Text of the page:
We consider either the host requirement or the network requirement for subnetting. The table below in the figure displays the details for subnetting a /16 network. You can examine how there is an opposite relationship between the number of host and the number of subnets. The more borrowed bits result in more subnets, but with fewer host bits available resulting in fewer hosts in the network. If host requirement are more addresses then more host bits are necessary, which resulting in fewer subnets.
So, here in this lesson, we will discuss the subnetting based on the host requirement. So we will jump right into the examples for better understanding. The examples here we will be talking about will seem to be the same as the ones we did in the earlier lesson but there is a most important twist that makes it special.
Let’s suppose we have purchased the address 192.168.100.0 with the subnet mask 255.255.255.0 and we required to break that address into 62 hosts per network. The number of host requirement in the subnet will determine how many bits must be left in the host portion. Remember that two of the addresses cannot be used so the usable number of addresses can be calculated as 2h-2. The process is almost exactly the same as the one based on network requirements.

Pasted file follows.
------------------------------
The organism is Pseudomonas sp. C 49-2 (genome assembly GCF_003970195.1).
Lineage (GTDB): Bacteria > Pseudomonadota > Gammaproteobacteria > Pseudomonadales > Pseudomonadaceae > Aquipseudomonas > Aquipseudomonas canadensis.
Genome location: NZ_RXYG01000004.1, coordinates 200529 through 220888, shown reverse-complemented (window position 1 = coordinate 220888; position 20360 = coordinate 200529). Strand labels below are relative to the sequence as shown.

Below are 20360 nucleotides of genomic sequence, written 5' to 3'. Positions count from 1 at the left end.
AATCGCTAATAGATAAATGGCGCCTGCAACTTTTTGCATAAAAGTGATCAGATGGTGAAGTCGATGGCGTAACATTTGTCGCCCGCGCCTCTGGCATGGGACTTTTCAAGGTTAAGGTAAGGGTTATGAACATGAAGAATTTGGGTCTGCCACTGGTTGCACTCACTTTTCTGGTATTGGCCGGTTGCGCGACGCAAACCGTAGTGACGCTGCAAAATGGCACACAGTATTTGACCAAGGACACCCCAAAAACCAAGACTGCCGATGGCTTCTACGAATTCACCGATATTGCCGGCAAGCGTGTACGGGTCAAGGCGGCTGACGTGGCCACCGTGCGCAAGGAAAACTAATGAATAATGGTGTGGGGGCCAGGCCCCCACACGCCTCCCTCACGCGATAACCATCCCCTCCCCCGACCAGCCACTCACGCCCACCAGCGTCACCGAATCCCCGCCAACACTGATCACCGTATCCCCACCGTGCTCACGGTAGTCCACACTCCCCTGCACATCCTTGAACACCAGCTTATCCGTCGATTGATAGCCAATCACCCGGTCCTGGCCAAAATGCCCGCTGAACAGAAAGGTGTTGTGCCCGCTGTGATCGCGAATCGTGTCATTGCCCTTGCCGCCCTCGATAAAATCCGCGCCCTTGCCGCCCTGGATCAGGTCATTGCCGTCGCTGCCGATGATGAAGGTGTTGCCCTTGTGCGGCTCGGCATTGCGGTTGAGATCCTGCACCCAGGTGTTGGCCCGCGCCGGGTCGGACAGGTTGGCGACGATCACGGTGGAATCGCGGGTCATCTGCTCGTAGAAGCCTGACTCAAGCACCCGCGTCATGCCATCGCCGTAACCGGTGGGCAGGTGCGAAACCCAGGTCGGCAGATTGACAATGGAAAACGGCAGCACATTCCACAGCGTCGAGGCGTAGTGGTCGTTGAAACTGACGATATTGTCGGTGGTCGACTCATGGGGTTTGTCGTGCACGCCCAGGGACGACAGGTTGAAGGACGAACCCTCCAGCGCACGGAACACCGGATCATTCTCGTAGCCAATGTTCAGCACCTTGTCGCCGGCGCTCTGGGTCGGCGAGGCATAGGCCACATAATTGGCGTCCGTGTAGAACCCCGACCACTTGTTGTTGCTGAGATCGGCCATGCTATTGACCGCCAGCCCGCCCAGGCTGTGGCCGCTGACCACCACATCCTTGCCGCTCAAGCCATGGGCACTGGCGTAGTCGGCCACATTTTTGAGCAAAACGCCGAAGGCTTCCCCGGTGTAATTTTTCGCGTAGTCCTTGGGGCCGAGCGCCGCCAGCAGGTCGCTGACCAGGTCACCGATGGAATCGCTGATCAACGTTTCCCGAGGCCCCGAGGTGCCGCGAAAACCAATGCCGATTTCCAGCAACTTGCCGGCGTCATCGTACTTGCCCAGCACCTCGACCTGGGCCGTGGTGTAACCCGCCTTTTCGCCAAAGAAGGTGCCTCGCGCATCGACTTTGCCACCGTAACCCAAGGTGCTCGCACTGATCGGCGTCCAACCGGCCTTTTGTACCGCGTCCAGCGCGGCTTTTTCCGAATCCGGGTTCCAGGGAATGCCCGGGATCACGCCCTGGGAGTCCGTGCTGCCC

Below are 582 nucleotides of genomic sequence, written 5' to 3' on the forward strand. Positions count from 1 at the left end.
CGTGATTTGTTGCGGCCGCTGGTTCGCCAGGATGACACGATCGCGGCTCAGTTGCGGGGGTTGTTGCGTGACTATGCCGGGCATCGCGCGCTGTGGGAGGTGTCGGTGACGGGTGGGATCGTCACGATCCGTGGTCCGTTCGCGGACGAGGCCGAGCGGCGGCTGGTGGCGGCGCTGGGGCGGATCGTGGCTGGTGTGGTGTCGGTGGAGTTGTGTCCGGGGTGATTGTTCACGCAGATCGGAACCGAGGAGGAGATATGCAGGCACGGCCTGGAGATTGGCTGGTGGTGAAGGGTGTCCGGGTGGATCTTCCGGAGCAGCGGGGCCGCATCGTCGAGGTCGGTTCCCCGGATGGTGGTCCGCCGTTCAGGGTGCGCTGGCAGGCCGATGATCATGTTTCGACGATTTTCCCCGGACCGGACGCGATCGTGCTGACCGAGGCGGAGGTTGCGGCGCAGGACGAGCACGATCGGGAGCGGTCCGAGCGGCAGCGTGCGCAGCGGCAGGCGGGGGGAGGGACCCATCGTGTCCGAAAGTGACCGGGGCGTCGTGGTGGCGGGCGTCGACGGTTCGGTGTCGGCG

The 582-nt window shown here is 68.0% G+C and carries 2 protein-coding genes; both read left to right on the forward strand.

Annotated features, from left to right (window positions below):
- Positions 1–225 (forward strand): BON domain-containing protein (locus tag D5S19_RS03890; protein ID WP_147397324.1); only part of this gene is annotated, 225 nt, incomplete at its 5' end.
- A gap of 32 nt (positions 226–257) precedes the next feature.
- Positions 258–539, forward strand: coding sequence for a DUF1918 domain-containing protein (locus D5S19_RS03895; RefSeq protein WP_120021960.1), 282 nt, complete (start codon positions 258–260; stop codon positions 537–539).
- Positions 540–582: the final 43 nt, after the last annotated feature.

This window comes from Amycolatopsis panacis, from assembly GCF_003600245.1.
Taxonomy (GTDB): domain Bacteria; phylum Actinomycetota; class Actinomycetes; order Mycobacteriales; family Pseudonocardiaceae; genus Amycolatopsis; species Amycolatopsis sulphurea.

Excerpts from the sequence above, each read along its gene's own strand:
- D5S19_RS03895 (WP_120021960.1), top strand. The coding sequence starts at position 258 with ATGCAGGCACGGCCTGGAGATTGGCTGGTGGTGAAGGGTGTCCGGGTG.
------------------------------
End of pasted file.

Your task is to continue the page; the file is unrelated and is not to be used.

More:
Convert the number of hosts to binary
Required Host – 62 (So convert 64 into binary)
62 = 111110
Reserve bits in the subnet mask and find the increment
S, we need 6 bits in the host portion of the address. The difference is that we convert the number of host per network back to binary instead of converting the number of networks. We already learned that “1s” represent the network and 0s represent the hosts in the subnet mask. Also, remain in mind we are still subnetting with focusing the host requirement instead of networks requirement. So, the binary of 62 takes up to 6 bits, right? Now examine the default subnet mask before subnetting and subnet mask after adding ones in the place of borrowed bits position places.
So the new subnet mask is 255.255.255.192 or /26. So, 62 hosts’ needs 6 bits in the host portion. Also note that instead of going from left to right as we did with the network requirements, I went from right to leave because that’s where my 0s exist. We know that we can get 30 hosts per sub-network.
Use the increment in order to find the network ranges
Our focus is just on the 0s in subnetting on host requirement based. So let’s now fined the network ranges. Our increment is 64 because the lowest network bit converted back to a decimal number is 64 in our case.
|Net||Network ID||Broadcast IP||Total IP Addresses|
|Net-0||192.168.100.0 + |
|192.168.100.63 + |
|Net-1||192.168.100.64 + |
|192.168.100.127 + |
|Net-2||192.168.100.128 + |
|192.168.100.191 + |
|Net-3||192.168.100.192 +||192.168.100.255 +||64|
We know that first and the last address of each sub-network aren’t usable therefore we exactly 62 usable hosts per network.